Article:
Getting reluctant MFL students to learn fast and have fun – there is a way!

Winning students over to MFL!

For MFL teachers the aim is to get their students to learn a second language. Hook or by crook.

It is natural then for teachers to want to explain why learning a language is so important. The problem is that, although learning a language bestows huge benefits on the learner, some students seem impervious to persuasion and are, well, disinterested – and no amount of persuasion will move them. Many teachers (and parents) have told me how hugely frustrating this can be.

This is what a reluctant MFL student hears when you explain the many benefits of language learning:

“An important subject (blah, blah); good grades (blah, blah); career prospects (blah, blah); cultural understanding (blah, blah); useful on holidays (blah, blah and more blah).”

Students: What did she say? Is this lesson nearly over?

That seems terribly cruel – but unfortunately true because I was one of those 13 year old linguaphobes who could not wait for German to finish (sorry Mr Dobson!). My love of learning a language came after school and indeed after university. It was only when I married an Italian that I saw the light.

What to do?

If we can’t persuade them – we can entice them into learning a language!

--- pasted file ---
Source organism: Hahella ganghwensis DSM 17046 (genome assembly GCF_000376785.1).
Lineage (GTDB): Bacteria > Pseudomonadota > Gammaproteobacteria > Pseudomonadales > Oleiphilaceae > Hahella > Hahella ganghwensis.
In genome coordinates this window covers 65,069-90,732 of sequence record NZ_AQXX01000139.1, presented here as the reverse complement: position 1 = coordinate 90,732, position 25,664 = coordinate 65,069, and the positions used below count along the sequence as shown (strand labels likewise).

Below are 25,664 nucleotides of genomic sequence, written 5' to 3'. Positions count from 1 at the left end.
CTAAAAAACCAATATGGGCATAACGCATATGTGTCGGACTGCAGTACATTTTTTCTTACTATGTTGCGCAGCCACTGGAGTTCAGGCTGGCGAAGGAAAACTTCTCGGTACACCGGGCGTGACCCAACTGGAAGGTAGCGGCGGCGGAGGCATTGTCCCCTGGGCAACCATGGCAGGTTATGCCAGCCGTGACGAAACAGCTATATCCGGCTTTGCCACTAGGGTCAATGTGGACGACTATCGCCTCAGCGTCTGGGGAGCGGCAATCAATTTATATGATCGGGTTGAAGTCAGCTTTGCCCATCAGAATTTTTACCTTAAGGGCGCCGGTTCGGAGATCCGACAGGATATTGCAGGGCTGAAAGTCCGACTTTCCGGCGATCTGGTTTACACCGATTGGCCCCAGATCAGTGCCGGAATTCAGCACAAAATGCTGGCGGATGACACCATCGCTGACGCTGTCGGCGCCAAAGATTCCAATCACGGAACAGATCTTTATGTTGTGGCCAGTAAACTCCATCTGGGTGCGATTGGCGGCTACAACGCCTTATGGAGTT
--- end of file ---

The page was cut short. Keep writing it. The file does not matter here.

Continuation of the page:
This is where games kick in. A well constructed game can essentially lure the student into learning – without them feeling like its work. Let me explain.

I have been involved in sport and games for many years (I ran the 1995 World Chess Championships – see picture). Over that time I have seen countless times how games will motivate, energize and encourage players to excel beyond the norm.  The trick that games seem to do, is change the objective and tap into our innate competitive instinct.

Games have the same affect on me. I, for instance, despise running as a means of keeping fit – I mean really detest it. And yet I will run like an idiot to win a game of squash. This game of hitting a small ball between four walls, taps into some deep rooted instinct to try to win. We are all susceptible to it – and if harnessed, can be an amazingly powerful learning tool.

Harnessing the power of a MFL language game

With a language learning game, such as KLOO’s Race to Paris, the aim of the game is to reach Paris first – not learn a language. However, you get there by making French sentences and learning words as fast as possible to score points. In this way, learning a language becomes the means to winning the game.

If you do introduce a game like KLOO into the classroom or home, I urge you to sit back and watch the power of games in motion. It’s not that all of a sudden your students have miraculously fallen in love with language (if only it were true!). No – it’s because learning a language enables them to achieve an objective that is important to them at that moment – winning the game.

Often after a game both the students and teachers are taken aback by how much can be learned in a short period of time…and that it was it was fun. In fact not like work at all – just playing.

Careful – this learning a language gig might become a habit.

Related articles